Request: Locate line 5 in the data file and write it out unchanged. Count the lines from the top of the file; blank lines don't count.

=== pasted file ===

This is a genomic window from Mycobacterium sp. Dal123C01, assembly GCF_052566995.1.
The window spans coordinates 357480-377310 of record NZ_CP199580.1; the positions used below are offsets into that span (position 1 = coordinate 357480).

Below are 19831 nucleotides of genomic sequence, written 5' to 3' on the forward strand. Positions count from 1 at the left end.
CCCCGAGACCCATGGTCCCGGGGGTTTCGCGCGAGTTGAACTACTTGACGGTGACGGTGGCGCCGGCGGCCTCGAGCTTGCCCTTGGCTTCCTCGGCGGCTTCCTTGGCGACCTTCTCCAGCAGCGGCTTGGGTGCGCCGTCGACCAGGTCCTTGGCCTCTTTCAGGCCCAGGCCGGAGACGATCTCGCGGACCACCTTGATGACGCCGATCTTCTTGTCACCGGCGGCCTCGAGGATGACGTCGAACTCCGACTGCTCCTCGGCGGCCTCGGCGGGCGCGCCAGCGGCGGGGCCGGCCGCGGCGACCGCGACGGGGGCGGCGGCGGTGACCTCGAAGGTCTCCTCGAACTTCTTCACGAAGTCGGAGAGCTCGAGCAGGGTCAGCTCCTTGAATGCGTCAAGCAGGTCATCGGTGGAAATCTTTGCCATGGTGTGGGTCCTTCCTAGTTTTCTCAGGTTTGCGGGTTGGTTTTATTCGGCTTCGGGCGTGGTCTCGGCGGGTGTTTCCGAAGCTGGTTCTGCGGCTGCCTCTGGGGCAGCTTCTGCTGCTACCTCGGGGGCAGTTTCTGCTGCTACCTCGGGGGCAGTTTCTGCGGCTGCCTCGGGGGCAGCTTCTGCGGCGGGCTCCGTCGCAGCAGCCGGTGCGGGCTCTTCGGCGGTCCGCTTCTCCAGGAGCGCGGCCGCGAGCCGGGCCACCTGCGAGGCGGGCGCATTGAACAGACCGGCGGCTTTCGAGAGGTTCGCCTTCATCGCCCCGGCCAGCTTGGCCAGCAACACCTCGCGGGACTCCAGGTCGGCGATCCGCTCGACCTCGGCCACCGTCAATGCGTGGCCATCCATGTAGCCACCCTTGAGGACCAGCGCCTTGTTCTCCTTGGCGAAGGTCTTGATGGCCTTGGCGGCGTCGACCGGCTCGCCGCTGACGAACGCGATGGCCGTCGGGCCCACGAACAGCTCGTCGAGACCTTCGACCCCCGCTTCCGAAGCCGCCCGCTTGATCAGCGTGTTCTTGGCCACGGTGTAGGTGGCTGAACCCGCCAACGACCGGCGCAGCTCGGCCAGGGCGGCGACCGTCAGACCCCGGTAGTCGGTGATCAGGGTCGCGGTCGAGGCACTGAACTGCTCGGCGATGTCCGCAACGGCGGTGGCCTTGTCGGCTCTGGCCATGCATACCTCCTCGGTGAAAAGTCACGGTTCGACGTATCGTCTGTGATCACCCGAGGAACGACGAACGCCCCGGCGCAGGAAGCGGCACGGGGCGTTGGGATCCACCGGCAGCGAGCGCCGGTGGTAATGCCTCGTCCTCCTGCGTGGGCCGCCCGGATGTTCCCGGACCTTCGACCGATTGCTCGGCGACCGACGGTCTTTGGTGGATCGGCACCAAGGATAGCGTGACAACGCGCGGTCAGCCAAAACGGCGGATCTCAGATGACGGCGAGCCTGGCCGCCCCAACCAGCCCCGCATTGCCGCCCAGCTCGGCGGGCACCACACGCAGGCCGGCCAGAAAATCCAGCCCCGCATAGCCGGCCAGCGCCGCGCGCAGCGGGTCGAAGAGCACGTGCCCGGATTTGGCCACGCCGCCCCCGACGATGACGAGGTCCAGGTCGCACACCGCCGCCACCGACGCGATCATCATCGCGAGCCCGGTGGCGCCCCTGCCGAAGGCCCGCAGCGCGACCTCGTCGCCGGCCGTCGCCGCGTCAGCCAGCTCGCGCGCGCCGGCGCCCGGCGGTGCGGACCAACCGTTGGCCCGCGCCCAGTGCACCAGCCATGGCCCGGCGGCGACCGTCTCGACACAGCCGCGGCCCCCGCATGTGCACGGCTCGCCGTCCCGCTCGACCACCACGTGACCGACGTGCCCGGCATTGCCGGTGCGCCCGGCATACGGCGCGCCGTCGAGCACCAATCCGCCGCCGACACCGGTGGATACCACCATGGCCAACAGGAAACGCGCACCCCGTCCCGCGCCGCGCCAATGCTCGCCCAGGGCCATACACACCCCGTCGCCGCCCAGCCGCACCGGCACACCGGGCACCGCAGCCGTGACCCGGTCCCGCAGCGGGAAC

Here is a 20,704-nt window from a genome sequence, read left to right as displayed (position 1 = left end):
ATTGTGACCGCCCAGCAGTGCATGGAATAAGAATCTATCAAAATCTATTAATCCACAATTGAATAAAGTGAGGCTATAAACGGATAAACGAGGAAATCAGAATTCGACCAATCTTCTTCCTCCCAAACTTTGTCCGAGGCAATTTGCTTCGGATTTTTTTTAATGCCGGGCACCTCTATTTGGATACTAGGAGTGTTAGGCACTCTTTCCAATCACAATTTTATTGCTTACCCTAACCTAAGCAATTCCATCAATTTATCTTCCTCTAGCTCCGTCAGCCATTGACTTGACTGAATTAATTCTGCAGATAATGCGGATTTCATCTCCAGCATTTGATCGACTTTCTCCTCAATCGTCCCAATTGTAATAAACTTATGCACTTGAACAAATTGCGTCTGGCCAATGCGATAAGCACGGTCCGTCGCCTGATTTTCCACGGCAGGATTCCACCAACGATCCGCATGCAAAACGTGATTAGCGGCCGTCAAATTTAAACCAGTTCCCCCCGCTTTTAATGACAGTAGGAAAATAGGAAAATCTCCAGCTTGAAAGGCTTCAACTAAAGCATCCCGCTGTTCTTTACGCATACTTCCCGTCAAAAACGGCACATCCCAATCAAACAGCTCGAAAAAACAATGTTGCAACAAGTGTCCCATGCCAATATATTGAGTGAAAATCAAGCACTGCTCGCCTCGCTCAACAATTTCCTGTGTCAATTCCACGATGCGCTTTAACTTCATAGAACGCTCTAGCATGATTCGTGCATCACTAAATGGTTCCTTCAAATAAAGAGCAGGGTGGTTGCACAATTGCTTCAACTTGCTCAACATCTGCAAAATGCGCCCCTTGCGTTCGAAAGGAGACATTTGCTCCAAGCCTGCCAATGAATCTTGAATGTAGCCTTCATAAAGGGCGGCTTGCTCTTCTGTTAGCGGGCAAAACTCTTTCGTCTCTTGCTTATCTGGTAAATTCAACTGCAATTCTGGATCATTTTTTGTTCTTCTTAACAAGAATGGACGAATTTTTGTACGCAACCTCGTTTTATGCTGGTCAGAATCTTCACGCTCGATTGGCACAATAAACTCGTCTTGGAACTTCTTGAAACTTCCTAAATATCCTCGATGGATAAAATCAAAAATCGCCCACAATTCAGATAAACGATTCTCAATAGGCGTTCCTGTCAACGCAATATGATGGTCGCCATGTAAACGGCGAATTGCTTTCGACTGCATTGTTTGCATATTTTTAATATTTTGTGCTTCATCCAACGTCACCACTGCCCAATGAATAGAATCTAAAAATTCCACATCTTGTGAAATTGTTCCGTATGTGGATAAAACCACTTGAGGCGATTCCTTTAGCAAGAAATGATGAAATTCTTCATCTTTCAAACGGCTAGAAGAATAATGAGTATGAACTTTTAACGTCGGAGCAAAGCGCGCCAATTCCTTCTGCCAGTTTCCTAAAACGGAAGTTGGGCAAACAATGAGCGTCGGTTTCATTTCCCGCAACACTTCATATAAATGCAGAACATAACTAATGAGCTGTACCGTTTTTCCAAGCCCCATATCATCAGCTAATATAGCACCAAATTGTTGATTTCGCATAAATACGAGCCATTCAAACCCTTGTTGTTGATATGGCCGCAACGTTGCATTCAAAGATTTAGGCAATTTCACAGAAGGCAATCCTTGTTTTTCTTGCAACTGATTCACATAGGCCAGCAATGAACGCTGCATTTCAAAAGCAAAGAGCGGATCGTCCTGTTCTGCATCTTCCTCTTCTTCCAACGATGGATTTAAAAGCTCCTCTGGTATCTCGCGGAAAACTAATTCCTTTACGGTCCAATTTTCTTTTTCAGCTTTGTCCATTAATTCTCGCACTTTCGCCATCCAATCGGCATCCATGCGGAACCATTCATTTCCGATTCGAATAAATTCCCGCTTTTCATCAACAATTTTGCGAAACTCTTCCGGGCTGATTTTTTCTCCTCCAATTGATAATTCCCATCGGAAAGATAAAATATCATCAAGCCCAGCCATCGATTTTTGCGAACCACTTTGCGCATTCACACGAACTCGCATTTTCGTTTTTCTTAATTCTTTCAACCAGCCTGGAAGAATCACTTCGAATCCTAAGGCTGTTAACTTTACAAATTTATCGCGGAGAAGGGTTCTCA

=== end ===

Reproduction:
Here is a 20,704-nt window from a genome sequence, read left to right as displayed (position 1 = left end):